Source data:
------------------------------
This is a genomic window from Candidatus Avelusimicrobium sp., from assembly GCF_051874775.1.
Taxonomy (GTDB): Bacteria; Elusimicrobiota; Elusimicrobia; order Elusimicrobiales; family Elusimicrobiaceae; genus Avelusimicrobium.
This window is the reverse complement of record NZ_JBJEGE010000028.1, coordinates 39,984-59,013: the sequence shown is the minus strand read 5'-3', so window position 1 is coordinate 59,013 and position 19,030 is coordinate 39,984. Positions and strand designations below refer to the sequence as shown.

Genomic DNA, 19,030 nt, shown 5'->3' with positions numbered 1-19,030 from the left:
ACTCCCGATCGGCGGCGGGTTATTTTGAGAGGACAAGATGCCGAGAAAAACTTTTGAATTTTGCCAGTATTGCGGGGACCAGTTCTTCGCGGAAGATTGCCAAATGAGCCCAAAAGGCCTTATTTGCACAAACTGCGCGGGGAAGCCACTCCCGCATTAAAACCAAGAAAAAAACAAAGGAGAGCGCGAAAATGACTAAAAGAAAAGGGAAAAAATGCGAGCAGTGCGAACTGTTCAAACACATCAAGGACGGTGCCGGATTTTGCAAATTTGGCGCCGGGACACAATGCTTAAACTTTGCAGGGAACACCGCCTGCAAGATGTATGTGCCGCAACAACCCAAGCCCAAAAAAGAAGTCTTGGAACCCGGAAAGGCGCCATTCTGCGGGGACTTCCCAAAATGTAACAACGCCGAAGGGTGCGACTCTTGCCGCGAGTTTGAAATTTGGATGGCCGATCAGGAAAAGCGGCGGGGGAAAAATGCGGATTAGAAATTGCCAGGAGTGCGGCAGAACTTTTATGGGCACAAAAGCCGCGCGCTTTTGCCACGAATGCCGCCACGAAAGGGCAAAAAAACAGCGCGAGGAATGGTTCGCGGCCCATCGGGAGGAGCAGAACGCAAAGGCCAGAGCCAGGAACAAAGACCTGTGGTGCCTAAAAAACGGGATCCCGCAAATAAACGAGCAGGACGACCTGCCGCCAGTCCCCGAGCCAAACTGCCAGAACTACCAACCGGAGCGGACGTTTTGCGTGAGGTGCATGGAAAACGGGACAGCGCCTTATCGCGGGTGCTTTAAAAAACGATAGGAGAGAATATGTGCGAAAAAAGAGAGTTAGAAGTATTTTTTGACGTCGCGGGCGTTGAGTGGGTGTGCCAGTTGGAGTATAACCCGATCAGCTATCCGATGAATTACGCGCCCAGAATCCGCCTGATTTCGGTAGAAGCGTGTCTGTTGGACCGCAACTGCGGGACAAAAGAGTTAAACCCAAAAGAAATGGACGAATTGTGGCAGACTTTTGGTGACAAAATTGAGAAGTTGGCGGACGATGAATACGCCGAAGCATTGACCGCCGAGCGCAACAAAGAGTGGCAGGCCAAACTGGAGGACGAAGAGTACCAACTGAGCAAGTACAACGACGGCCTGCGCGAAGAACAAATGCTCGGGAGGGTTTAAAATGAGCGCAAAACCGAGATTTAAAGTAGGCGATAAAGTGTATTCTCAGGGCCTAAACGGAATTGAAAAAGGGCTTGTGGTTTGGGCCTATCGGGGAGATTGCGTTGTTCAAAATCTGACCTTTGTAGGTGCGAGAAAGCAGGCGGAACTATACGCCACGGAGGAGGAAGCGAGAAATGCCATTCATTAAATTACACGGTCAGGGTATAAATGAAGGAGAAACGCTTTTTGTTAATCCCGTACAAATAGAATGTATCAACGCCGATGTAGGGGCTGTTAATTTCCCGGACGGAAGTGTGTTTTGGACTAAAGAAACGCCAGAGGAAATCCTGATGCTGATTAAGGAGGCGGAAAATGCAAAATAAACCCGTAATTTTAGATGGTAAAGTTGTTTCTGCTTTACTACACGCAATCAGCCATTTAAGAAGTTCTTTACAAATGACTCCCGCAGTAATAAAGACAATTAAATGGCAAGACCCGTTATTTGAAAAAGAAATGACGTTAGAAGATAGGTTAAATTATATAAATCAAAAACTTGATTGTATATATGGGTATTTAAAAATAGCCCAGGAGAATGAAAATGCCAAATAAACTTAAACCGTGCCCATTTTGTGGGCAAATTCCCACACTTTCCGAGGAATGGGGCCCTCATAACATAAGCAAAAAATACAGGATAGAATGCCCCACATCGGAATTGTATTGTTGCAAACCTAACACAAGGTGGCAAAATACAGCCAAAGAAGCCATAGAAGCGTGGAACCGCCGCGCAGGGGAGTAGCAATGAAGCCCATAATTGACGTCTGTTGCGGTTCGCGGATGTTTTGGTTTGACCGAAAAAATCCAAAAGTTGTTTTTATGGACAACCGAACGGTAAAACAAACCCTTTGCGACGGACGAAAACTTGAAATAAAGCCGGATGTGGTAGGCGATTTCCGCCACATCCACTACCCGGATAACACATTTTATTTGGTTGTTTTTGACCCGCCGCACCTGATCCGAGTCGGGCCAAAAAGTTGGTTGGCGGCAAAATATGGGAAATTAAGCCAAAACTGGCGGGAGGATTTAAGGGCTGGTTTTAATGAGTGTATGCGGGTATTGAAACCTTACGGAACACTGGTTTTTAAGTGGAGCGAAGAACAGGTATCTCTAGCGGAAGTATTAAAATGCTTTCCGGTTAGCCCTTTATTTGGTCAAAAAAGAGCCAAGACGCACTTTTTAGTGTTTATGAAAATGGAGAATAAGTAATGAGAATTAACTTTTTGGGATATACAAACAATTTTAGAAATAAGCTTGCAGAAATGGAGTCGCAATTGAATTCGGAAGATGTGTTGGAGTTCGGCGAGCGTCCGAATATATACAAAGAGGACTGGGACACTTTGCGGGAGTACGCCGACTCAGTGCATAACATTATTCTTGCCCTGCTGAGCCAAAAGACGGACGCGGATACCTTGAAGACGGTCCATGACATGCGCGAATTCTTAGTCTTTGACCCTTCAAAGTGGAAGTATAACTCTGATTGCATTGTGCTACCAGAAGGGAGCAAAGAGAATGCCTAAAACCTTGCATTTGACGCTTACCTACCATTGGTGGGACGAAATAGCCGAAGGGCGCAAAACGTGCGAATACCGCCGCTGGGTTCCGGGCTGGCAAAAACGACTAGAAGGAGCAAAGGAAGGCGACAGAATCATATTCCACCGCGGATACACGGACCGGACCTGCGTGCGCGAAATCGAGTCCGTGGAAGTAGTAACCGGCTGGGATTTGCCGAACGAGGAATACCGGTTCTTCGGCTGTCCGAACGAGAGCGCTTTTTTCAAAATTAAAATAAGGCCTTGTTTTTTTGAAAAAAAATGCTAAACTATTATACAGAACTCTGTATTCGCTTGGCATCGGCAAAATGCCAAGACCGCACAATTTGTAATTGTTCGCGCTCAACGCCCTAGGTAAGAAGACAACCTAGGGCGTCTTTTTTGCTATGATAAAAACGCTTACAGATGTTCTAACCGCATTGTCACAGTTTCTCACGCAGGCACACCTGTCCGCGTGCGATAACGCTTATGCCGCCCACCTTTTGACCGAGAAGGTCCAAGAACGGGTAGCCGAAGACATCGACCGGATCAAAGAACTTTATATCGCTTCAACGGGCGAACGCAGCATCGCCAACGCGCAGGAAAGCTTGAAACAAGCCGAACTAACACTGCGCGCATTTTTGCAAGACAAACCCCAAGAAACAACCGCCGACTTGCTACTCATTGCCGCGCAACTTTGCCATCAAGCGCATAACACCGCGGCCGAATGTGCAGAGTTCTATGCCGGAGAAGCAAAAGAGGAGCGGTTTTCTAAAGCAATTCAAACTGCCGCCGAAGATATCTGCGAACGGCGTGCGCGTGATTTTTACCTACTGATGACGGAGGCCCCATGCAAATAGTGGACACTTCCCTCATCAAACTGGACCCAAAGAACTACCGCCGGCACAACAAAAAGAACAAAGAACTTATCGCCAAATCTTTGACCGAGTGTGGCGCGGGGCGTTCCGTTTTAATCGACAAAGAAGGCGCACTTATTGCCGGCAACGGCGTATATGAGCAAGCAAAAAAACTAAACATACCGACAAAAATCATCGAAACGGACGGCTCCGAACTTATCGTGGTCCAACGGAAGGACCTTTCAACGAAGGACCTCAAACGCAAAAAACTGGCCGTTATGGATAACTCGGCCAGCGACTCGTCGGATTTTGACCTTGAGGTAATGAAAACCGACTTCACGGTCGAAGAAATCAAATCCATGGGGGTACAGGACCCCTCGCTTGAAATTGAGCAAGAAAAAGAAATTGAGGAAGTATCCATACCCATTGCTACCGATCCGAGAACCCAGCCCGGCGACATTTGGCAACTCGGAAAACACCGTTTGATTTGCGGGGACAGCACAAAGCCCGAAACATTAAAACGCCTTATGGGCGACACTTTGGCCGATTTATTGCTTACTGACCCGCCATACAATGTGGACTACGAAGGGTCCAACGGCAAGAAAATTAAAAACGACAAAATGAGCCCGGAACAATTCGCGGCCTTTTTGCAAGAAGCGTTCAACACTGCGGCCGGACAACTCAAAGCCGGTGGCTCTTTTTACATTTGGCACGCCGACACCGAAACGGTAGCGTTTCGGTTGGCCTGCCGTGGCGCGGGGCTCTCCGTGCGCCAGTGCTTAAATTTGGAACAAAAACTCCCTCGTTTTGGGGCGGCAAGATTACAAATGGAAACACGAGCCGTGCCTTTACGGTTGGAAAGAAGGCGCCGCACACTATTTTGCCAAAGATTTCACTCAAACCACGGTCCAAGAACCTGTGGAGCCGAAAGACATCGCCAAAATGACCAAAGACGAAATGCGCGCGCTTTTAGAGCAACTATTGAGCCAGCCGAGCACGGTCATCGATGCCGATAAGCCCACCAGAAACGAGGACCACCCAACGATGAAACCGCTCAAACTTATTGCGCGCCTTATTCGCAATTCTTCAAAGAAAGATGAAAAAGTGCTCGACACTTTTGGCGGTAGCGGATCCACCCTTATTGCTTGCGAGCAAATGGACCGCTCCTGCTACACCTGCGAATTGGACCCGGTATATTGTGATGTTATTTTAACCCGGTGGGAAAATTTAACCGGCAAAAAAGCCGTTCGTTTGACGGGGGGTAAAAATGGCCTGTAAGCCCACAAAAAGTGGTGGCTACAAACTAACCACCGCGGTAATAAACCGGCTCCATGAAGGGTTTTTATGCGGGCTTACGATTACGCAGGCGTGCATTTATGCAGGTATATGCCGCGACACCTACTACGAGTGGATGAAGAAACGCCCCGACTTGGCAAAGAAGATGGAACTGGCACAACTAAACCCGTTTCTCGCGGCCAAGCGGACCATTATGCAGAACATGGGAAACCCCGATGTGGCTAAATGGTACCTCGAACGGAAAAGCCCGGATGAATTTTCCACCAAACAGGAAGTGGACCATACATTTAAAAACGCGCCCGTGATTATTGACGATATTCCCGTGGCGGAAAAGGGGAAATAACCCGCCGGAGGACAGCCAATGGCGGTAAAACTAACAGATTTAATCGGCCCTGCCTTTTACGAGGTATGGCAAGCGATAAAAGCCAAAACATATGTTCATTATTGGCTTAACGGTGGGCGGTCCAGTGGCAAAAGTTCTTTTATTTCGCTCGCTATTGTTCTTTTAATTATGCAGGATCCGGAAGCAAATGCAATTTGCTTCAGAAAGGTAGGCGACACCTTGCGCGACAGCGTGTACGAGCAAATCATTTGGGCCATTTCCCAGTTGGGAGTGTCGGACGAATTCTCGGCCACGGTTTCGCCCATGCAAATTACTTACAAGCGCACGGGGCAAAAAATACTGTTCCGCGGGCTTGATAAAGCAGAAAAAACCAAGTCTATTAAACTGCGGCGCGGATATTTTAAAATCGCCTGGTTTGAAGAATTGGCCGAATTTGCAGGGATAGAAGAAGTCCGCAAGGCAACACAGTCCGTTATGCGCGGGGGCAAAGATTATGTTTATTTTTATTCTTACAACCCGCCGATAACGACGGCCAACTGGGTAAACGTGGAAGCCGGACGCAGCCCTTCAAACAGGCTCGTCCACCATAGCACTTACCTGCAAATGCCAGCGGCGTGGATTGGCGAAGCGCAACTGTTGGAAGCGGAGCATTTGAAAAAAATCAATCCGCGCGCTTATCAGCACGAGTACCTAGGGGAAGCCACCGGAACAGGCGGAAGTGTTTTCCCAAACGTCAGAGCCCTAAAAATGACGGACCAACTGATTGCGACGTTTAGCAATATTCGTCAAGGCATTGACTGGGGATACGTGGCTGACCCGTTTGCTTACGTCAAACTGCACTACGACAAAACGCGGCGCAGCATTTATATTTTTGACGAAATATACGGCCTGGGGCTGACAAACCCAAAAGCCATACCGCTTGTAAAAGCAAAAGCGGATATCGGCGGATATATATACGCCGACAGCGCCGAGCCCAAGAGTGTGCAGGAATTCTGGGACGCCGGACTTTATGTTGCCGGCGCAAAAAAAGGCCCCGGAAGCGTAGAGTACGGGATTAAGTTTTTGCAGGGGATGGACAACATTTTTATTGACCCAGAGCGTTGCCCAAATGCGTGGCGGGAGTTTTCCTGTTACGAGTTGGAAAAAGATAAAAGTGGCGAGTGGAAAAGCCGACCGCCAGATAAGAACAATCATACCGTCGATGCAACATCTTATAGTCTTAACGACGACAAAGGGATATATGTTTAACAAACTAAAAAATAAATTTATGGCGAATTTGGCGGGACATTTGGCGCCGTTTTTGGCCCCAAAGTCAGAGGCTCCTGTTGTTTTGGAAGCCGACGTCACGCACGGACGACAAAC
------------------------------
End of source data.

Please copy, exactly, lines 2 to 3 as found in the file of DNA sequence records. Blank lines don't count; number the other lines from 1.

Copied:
Taxonomy (GTDB): Bacteria; Elusimicrobiota; Elusimicrobia; order Elusimicrobiales; family Elusimicrobiaceae; genus Avelusimicrobium.
This window is the reverse complement of record NZ_JBJEGE010000028.1, coordinates 39,984-59,013: the sequence shown is the minus strand read 5'-3', so window position 1 is coordinate 59,013 and position 19,030 is coordinate 39,984. Positions and strand designations below refer to the sequence as shown.